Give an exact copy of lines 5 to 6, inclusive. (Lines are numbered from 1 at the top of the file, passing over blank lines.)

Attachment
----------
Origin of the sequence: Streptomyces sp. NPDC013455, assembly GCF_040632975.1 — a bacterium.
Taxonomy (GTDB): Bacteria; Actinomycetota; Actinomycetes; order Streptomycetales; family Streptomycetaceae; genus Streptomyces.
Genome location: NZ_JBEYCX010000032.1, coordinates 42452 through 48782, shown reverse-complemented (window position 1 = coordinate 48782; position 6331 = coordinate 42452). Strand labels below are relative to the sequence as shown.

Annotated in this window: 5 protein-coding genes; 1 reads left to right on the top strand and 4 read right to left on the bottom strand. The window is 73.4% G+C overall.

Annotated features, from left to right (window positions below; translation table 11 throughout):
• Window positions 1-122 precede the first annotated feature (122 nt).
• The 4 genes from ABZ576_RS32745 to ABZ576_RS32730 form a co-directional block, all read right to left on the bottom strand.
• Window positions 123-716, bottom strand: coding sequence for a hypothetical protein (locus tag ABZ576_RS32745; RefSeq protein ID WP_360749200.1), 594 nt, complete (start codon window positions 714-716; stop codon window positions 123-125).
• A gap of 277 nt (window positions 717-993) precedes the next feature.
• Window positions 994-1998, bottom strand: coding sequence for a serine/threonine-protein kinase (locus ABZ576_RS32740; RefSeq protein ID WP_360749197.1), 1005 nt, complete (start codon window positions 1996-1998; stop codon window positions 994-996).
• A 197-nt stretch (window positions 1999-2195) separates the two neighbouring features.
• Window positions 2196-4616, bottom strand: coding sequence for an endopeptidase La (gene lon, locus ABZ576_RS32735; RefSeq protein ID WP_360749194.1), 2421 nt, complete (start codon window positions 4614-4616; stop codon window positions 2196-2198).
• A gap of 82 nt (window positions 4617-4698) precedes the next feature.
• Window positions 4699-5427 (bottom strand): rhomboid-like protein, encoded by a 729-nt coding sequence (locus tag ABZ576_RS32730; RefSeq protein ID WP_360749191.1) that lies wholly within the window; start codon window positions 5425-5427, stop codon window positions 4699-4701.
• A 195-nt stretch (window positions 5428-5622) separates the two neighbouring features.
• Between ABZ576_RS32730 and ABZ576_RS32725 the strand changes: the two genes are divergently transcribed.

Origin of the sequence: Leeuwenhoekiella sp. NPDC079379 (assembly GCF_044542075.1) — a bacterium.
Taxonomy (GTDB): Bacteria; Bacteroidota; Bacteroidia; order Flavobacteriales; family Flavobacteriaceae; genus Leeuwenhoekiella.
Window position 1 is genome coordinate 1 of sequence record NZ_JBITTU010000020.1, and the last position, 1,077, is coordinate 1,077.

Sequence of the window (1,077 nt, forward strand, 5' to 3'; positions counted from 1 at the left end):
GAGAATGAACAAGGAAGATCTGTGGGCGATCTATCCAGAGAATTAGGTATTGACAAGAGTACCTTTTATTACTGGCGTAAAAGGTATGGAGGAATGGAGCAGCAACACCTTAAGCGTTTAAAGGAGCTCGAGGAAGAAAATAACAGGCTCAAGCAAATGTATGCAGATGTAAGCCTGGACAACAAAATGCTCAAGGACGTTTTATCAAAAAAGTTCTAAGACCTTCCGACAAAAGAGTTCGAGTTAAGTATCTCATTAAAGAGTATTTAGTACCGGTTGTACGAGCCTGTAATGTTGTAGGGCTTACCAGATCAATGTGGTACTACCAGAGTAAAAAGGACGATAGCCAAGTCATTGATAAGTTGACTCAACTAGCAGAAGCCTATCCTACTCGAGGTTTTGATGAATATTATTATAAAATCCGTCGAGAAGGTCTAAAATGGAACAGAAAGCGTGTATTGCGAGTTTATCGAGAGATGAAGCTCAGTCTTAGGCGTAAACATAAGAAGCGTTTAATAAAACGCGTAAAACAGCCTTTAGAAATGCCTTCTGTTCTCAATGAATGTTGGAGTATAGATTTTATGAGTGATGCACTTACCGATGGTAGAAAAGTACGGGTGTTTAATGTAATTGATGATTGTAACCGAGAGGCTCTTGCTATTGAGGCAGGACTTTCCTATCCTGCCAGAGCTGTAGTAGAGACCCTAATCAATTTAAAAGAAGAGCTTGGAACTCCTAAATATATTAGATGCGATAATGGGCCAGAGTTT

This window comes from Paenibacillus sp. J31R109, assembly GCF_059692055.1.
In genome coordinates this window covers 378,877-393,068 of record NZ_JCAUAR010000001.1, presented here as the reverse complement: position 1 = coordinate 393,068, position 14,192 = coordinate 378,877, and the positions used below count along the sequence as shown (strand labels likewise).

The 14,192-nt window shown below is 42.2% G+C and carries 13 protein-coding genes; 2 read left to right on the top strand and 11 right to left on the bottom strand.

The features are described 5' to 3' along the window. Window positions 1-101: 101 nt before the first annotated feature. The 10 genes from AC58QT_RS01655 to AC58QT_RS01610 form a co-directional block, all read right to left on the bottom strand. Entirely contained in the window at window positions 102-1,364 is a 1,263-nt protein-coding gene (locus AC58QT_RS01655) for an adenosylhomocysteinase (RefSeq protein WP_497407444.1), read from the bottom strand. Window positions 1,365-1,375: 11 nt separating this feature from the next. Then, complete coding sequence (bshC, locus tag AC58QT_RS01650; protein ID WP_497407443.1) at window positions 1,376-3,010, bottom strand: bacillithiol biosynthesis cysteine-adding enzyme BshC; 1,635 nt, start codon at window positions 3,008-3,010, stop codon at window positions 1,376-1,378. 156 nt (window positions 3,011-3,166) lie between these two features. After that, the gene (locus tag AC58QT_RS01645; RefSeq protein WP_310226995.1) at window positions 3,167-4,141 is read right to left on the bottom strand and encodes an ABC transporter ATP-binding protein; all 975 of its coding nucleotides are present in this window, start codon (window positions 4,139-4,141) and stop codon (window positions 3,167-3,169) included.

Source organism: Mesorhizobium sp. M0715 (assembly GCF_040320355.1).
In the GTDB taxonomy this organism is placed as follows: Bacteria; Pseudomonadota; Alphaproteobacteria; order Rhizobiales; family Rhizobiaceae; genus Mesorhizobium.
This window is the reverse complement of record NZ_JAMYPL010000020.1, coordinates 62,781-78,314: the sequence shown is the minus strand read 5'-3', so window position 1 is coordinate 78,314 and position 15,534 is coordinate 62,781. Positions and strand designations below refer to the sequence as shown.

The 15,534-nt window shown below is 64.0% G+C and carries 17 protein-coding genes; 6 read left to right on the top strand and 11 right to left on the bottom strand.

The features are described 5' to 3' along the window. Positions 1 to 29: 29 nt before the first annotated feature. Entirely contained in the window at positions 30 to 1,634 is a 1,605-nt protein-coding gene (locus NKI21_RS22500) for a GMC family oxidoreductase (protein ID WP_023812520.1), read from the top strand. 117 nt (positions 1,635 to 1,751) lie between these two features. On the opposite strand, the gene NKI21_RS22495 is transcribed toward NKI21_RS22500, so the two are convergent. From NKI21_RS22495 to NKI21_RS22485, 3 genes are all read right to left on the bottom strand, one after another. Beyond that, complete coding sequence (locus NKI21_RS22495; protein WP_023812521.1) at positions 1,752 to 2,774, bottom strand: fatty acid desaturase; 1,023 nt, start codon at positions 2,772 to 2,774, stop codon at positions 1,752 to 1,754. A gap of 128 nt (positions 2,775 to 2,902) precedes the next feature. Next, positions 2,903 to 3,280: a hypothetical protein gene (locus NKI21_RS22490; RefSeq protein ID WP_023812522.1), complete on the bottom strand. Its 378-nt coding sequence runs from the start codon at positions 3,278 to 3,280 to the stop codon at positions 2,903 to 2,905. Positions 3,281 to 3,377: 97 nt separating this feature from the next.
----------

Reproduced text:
Annotated features, from left to right (window positions below; translation table 11 throughout):
• Window positions 1-122 precede the first annotated feature (122 nt).